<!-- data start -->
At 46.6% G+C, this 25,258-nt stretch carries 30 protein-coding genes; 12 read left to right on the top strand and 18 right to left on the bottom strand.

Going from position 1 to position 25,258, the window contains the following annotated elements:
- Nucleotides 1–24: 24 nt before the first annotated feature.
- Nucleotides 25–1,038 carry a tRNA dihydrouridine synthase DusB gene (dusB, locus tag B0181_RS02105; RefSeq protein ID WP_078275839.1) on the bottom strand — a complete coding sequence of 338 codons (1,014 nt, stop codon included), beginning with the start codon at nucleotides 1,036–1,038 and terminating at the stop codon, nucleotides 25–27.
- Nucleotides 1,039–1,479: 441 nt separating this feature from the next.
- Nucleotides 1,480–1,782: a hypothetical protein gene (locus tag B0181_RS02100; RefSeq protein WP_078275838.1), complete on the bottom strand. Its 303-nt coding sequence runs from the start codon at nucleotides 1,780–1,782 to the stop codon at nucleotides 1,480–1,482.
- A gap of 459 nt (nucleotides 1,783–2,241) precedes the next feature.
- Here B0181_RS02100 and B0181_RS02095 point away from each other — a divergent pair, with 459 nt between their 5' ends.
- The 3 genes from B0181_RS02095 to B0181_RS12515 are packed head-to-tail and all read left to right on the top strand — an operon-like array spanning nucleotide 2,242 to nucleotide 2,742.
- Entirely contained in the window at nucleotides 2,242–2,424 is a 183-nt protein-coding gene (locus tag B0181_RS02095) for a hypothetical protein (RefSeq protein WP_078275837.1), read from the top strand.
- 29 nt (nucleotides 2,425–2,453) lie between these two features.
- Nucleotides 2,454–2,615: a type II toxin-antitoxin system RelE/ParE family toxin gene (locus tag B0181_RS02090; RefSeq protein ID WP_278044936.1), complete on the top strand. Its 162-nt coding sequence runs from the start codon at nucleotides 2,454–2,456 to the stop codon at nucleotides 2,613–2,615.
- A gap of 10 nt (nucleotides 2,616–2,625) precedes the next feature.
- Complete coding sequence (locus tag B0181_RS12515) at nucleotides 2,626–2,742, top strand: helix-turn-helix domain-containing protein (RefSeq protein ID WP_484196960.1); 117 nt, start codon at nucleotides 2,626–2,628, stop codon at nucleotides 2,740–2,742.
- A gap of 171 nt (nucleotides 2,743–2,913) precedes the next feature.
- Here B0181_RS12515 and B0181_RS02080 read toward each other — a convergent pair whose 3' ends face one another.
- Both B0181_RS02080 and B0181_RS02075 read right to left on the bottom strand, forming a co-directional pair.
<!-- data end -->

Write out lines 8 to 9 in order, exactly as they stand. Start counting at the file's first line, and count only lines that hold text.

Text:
- Here B0181_RS02100 and B0181_RS02095 point away from each other — a divergent pair, with 459 nt between their 5' ends.
- The 3 genes from B0181_RS02095 to B0181_RS12515 are packed head-to-tail and all read left to right on the top strand — an operon-like array spanning nucleotide 2,242 to nucleotide 2,742.